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I have lines formed like this:


Is there a way to match lines in which the number on the left matches the number on the right?

That is, I would need to match lines 1/1 and 5/5.

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Why not just split the string and test for equality? Use the right tool for the right job. –  Jack Maney Aug 23 '12 at 19:02
I didn't provide the context. Why did you assume I can "split"? –  Tool Aug 23 '12 at 19:03
....because they're strings. Prettymuch any language worth its salt should have a built-in function (or a library) to split a string. –  Jack Maney Aug 23 '12 at 19:04
You're asking the logical equivalent of "How do I pound this nail in with a screwdriver?" You don't. Use a hammer. –  Jack Maney Aug 23 '12 at 19:04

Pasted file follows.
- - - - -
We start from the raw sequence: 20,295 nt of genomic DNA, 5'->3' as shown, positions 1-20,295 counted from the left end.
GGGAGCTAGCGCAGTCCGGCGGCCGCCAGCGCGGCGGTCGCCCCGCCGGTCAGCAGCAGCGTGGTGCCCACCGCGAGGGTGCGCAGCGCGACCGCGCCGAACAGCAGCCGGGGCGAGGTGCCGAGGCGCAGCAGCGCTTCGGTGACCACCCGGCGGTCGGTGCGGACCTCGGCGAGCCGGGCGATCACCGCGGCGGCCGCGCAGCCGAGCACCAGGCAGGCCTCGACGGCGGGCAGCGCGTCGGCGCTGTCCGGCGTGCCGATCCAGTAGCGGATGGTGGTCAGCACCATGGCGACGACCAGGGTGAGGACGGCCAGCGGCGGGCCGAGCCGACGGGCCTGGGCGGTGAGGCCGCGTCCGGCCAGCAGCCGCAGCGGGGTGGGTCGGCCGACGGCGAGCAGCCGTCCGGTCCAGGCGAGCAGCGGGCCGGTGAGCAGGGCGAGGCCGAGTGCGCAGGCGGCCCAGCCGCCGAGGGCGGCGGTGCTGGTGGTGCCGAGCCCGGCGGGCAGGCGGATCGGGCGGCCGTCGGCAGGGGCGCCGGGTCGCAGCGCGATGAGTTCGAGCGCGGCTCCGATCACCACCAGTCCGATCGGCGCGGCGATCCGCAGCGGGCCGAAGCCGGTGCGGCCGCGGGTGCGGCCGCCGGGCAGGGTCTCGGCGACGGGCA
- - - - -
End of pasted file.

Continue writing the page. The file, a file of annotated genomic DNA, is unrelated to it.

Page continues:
Well, I won't do split because regex is faster. I have a jQuery datatable column filter which has an option to filter out some rows based on the input in the filter. Since the filter supports regex, I'm going to use regex instead of "split". –  Tool Aug 23 '12 at 19:09

3 Answers 3

up vote 6 down vote accepted

You can use a backreference:

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This seems to match 0 / 10 aswell. What I'm looking for is a number match aswell. –  Tool Aug 23 '12 at 19:19
@Tool: It does not match 0/10. Proof. Can you provide some code to support your claim? –  Mark Byers Aug 23 '12 at 19:22
Seems like the spaces infront and after the slash messed it up. Thanks, I'm accepting your answer ;). –  Tool Aug 23 '12 at 19:24
@Tool: You can allow optional whitespace before and after the slash by writing ^(\d+)\s*/\s*\1$ –  Mark Byers Aug 23 '12 at 19:25

This should do the trick:


We match 1 or more digits in the group, then insist they also appear after the slash.

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Assuming match.txt contains your input, and you're in a bash shell,

cat match.txt | sed -e 's+\(.*\)/\(.*\)+if [ \1 = \2 ]; then echo \1/\2; fi+' | sh
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